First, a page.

Chicken souperman Jack Canfield says a book is like an iceberg: writing is 10%, marketing is 90%. If this is true for the kind of book you’re writing, you will need to spend nine times more effort promoting your book than you do writing it. But there are more ways to promote your book at less cost than ever with just your fingertips.
You have to be a contentpreneur:
- Your content has to be scalable from a tweet to a book, and your promotion from a one-line pitch to a one-hour radio interview.
- You have to make your laptop and your smartphone your office and be able to work and to respond to your communities wherever you are.
- You have to keep writing and publishing a steady stream of work for free and for fees that maximizes your pleasure, income, and visibility.
- You have to focus on writing work that you can re-purpose in as many forms, media, and countries as you can.
- There’s a cartoon showing two guys sitting in a bar talking, and one of them is saying to the other: “Since I started freelancing full time, I’ve made quite a few sales…my house, my car, my furniture.” If you don’t want to be like him, you have to take entrepreneurial responsibility for the promotion and sales of your book.
- You also have to be resourceful in figuring out how to solve problems and take advantage of new opportunities.
- You have to build a community of professionals and virtual assistants with whom you can collaborate to create new products and services.
- You have to embrace accelerating change as an opportunity to create ideas, publicity, sources of income, ways to improve how you work, and renew your sense of mission.
There’s a cartoon showing a man and a woman, sitting on a couch talking, and the man is saying: “Look, I’m not talking about a lifetime commitment. I’m talking about marriage.”
Being a successful author requires a lifetime commitment, and I hope that you will commit yourself to becoming the best writer you can be, not just for yourself, but for all of us.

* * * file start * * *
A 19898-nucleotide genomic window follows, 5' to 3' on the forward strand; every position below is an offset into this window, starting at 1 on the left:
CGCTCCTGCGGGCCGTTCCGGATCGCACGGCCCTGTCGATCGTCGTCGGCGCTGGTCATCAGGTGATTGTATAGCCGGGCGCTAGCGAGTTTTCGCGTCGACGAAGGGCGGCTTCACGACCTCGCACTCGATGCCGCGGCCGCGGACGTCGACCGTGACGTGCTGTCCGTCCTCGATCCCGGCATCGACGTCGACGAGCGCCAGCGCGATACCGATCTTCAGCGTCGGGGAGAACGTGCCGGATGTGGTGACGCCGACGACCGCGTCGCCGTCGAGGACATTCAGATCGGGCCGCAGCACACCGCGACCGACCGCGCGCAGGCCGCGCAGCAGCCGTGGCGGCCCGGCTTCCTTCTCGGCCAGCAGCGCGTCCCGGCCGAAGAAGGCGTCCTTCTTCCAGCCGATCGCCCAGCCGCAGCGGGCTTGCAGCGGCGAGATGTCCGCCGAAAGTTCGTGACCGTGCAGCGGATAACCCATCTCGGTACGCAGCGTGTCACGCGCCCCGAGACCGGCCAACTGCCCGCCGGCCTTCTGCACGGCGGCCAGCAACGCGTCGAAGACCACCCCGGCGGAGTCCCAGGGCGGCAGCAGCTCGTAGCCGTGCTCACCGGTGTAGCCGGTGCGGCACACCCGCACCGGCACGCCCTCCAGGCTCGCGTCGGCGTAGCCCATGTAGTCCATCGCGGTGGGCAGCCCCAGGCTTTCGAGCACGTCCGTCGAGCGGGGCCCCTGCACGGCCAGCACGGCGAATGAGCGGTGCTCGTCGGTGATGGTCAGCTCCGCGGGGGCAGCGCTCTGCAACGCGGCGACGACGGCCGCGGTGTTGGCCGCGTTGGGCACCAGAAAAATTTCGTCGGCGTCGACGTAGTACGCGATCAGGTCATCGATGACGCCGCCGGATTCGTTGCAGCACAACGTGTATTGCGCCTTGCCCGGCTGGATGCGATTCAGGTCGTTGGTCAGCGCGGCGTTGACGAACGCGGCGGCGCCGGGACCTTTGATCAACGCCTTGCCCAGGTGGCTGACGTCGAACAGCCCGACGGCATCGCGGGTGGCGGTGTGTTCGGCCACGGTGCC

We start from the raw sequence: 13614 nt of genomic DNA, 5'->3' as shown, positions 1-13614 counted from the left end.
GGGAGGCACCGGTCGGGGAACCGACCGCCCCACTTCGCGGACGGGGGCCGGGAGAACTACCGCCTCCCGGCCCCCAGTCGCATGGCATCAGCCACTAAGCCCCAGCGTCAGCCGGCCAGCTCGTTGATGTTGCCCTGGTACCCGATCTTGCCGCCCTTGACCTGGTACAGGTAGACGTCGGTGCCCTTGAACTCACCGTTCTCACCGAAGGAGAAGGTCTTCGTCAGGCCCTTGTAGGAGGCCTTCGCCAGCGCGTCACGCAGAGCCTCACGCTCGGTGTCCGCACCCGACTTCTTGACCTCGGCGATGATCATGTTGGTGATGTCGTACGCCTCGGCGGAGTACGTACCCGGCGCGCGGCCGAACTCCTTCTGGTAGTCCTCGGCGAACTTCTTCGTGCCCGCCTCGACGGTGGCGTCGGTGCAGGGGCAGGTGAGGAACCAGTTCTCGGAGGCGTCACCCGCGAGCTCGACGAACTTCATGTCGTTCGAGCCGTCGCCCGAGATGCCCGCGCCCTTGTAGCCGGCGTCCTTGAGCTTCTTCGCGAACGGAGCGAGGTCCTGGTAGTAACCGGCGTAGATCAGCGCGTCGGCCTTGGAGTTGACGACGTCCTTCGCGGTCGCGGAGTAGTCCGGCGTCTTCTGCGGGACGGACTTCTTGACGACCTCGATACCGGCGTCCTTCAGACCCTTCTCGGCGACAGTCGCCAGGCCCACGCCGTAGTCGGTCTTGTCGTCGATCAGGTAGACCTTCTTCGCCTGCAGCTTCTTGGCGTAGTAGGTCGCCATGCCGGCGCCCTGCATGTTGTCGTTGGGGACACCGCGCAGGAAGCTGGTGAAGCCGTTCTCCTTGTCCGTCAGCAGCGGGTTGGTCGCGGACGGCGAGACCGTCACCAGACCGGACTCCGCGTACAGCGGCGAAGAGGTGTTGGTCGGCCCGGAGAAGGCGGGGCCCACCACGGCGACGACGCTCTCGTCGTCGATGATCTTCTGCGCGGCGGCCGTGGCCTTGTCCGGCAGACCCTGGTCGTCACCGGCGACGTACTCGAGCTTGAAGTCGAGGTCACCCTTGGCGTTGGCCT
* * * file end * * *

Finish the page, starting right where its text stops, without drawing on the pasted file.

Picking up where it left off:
Marketing guru Seth Godin says that the best time to start promoting a book is three years before it comes out, because it may take that long to build a platform, create the strongest promotion plan for your book, and have the ability to carry it out.
You have to have patience to take the long view as well as the short view in writing and promoting your books, and building your career. You can’t look at your career as one book but ten or twenty—each new book being better and more lucrative than the previous one.
To be the best writer and author you can be, you must love the process. You have to believe that using this model is what you were born to do. You have to
- love to read and write
- write out of love for serving your readers
- love the challenges of devoting yourself to becoming a better writer and communicator about your work
The love you send into the world through your work and your relationships with your readers will come back to you many times over and provide a profoundly satisfying life, regardless of how much income you earn doing it.
Regard achievements large and small as opportunities to celebrate on a scale with what you accomplish. The prospect of celebrating your work will help keep you going.
The Best Piece of Advice
Add luck to this list, and your books will be failproof. After forty-four years in the business, I’m convinced that every part of this list is essential. I may have left something out—and please tell me if I have–but you will need all of what’s here to succeed. I end the model with the best piece of advice I’ve ever heard about becoming a writer:
“If anything can stop you from becoming a writer, let it. If nothing can stop you, do it and you’ll make it.”
You can adapt this model for other professions and in your personal life.
My partner Elizabeth Pomada and I give talks about the model, which was adapted from my blog: http://sfwriters.info/blog and my books, the new fourth edition of How to Write a Book Proposal and How to Get a Literary Agent.
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- A New Model for Becoming a Successful Writer in the Digital Age - July 12, 2011